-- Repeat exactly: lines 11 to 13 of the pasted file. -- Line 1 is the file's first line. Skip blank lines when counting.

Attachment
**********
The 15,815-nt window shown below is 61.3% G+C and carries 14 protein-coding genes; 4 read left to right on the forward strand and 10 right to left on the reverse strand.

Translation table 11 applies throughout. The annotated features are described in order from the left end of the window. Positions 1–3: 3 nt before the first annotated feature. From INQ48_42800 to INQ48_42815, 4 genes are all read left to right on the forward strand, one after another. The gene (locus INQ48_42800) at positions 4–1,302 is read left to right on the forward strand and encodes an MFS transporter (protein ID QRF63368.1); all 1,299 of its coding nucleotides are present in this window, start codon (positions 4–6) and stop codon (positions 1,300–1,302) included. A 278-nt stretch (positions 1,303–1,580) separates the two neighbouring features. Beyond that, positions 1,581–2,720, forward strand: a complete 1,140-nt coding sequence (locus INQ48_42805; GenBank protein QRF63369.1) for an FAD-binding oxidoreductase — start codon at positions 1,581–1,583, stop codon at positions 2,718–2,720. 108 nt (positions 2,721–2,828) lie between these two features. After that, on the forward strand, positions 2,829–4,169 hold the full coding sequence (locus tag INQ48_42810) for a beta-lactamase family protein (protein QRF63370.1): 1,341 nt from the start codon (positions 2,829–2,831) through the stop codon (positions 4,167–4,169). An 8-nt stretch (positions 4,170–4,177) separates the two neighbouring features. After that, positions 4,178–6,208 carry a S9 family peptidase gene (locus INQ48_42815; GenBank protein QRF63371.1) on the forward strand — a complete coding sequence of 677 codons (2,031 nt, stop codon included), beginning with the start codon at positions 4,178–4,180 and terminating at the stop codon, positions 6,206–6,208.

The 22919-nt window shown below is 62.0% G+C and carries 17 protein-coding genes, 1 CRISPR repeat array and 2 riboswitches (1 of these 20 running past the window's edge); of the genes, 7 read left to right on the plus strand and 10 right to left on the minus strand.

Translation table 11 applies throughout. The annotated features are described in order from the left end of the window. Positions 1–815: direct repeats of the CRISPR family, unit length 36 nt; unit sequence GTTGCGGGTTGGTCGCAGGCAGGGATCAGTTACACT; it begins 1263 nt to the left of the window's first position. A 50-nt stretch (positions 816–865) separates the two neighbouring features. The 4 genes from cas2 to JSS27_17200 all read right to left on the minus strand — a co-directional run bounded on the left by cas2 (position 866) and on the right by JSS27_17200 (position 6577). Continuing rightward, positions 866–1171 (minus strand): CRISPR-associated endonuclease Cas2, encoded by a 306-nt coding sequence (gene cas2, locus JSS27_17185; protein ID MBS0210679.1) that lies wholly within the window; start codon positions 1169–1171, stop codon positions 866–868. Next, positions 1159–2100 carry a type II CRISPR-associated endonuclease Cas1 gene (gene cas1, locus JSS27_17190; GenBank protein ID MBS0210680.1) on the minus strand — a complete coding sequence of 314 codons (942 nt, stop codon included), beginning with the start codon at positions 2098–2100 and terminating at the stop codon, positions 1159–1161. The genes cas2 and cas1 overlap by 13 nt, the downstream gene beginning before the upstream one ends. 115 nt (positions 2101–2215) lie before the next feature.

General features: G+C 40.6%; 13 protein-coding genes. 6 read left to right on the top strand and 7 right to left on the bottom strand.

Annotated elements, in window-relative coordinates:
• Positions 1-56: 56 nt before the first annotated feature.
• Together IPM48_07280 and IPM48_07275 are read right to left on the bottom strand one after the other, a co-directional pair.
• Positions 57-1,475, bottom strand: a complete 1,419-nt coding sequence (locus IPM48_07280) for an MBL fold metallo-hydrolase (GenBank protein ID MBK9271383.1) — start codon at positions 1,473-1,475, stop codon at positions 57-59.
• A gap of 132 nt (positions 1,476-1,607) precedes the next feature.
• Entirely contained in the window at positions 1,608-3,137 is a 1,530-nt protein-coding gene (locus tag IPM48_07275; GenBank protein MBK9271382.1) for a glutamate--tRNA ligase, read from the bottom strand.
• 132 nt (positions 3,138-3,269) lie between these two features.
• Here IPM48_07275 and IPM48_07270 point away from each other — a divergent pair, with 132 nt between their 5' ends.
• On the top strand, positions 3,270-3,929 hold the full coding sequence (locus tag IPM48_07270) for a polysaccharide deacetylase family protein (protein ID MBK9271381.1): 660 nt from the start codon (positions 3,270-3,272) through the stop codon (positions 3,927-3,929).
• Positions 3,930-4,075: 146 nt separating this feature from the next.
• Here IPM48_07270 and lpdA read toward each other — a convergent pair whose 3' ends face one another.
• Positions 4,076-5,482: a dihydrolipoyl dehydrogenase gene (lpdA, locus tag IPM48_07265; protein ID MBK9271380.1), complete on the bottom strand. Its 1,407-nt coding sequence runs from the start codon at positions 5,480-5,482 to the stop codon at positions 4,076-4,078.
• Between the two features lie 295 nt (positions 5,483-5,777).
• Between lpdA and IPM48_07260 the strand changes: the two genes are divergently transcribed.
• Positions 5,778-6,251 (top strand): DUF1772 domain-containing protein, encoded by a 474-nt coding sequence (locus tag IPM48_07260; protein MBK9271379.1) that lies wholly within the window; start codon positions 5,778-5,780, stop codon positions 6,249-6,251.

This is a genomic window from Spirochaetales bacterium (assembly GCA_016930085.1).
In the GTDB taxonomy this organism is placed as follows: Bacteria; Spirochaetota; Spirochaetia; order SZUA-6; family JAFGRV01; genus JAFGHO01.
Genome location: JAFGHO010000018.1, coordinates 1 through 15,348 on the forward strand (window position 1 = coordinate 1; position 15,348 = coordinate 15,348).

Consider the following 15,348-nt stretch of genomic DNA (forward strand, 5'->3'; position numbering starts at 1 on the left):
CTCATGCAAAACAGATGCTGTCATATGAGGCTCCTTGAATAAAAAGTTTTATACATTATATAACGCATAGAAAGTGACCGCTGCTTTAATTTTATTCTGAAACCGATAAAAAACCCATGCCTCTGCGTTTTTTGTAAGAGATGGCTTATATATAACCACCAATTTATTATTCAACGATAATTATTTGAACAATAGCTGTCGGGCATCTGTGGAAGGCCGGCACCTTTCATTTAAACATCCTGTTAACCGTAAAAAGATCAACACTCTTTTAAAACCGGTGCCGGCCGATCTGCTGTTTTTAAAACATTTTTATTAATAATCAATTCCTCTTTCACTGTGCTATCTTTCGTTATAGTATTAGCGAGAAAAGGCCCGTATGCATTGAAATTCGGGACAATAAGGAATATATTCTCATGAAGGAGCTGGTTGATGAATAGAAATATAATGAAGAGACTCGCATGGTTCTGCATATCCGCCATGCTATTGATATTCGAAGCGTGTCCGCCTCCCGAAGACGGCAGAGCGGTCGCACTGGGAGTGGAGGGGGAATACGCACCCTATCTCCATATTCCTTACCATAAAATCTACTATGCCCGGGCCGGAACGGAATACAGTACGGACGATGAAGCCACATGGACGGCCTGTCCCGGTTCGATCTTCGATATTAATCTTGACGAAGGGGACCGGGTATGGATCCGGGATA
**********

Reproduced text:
• Entirely contained in the window at positions 1,608-3,137 is a 1,530-nt protein-coding gene (locus tag IPM48_07275; GenBank protein MBK9271382.1) for a glutamate--tRNA ligase, read from the bottom strand.
• 132 nt (positions 3,138-3,269) lie between these two features.
• Here IPM48_07275 and IPM48_07270 point away from each other — a divergent pair, with 132 nt between their 5' ends.